Crop Uptake of Arsenic from Flooded Paddy Fields in the Mekong Delta

Thursday, 18 December 2014
Kathryn Mohr, Stanford University, Stanford, CA, United States and Kristin Boye, Stanford University, Los Altos Hills, CA, United States
Arsenic is found naturally in the soils in the Mekong delta in Vietnam and Cambodia. It originates from erosion in the Himalayas. When similar levels of arsenic are present in well aerated soil, it is not dangerous, because it is strongly bound to soil particles and not readily plant available. Arsenic is released when the soil is saturated with water, and therefore contaminates crops grown in flooded fields. This results in people being exposed to unsafe levels of arsenic from their food, such as rice and lotus, which are normally grown under flooded conditions. Rice is a staple food in these regions, so the transfer of arsenic from soil, to water, and ultimately into the grain, poses a threat to human health.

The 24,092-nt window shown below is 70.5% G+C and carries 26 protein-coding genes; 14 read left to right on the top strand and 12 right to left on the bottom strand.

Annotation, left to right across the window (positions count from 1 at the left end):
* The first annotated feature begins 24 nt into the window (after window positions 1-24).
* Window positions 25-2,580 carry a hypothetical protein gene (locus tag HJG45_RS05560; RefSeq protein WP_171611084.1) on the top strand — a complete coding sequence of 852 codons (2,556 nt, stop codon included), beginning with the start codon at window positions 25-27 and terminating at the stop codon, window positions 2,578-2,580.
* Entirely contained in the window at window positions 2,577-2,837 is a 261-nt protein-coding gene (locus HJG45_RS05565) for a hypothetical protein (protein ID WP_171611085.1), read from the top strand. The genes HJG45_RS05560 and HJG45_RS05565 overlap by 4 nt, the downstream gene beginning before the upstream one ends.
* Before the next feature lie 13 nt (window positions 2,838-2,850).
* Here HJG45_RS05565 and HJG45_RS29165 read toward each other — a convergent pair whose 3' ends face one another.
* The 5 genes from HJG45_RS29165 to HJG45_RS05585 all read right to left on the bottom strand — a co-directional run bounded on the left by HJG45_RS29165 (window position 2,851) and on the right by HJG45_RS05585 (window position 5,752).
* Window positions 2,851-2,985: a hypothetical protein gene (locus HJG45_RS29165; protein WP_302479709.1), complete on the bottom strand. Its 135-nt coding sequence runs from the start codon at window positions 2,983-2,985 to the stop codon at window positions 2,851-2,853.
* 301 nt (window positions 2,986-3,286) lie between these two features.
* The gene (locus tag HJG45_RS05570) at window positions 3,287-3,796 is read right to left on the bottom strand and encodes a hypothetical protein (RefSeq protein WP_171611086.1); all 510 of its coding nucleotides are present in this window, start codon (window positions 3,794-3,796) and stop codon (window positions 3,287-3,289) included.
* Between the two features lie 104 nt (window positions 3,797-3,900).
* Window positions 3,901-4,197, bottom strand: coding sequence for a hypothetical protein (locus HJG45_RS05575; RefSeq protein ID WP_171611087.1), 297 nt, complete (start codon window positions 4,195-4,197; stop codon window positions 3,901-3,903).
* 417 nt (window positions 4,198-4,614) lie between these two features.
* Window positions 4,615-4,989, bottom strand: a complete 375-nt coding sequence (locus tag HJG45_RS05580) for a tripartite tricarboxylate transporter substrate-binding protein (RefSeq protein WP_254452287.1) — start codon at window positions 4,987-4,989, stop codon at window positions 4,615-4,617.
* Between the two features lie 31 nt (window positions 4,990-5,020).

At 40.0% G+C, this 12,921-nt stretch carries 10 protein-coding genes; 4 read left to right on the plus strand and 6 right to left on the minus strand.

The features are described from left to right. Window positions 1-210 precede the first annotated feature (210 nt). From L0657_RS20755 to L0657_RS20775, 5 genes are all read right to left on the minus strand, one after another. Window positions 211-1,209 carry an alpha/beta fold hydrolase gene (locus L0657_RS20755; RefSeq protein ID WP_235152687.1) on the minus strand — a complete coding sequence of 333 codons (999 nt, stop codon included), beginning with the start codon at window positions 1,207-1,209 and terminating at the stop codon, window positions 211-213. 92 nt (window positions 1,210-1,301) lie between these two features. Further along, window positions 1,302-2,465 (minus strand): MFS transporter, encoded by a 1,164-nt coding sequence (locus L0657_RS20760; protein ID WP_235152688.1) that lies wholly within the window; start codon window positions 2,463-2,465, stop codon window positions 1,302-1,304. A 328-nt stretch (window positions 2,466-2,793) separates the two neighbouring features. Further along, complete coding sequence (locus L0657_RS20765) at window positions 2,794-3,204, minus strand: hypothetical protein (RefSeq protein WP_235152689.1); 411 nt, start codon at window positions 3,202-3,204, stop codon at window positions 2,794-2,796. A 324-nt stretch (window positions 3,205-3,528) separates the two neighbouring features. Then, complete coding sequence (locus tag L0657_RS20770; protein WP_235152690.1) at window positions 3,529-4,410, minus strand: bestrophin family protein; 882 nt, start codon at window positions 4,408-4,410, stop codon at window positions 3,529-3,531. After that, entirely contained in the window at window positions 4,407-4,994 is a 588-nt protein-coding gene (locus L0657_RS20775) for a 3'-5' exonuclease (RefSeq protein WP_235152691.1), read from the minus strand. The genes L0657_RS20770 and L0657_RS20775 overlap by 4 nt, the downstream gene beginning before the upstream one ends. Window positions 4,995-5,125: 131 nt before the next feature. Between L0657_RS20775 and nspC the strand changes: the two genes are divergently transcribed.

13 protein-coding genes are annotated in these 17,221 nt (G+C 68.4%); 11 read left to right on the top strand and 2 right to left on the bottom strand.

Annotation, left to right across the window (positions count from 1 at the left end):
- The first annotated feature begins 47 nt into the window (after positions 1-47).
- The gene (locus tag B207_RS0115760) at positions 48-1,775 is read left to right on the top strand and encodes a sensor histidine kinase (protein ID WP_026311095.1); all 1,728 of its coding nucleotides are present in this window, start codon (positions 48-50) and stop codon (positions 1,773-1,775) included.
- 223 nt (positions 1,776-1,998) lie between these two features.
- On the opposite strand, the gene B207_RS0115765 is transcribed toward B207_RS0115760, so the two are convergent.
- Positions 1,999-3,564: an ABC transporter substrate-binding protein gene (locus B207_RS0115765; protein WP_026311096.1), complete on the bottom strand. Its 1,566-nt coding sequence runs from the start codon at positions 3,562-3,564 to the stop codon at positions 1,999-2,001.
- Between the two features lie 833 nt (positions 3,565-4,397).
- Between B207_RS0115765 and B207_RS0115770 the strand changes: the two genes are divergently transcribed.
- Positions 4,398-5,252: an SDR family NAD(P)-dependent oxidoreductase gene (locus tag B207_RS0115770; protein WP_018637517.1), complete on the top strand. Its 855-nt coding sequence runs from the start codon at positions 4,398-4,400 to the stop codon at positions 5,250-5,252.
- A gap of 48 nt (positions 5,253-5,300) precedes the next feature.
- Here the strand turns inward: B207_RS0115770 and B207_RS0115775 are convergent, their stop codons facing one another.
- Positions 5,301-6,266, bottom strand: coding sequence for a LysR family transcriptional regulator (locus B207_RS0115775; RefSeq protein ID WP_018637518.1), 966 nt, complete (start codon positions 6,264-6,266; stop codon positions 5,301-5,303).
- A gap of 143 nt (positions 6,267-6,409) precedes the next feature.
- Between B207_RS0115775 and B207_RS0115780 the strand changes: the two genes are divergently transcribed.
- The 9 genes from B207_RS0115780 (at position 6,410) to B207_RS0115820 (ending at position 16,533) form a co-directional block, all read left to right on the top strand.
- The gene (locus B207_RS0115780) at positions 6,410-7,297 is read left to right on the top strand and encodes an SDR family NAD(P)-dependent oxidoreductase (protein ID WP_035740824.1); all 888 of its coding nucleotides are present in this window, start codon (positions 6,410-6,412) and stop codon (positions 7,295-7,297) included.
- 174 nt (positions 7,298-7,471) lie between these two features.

We have conducted a limited, preliminary field survey of arsenic levels in soil, flood water, and crops from distinctly different paddy fields in the lower Mekong delta in Vietnam and Cambodia. The purpose of the study was to identify soils and crops (or specific plant parts) that are especially prone to arsenic transfer from soil to crop, and vice versa (i.e. arsenic uptake is prevented in spite of being present in the soil). In addition to arsenic concentration in soil, plant and water, we are examining other elements, such as carbon, nitrogen, sulfur and iron, which give us clues about what chemical and microbial processes that control the overall arsenic uptake.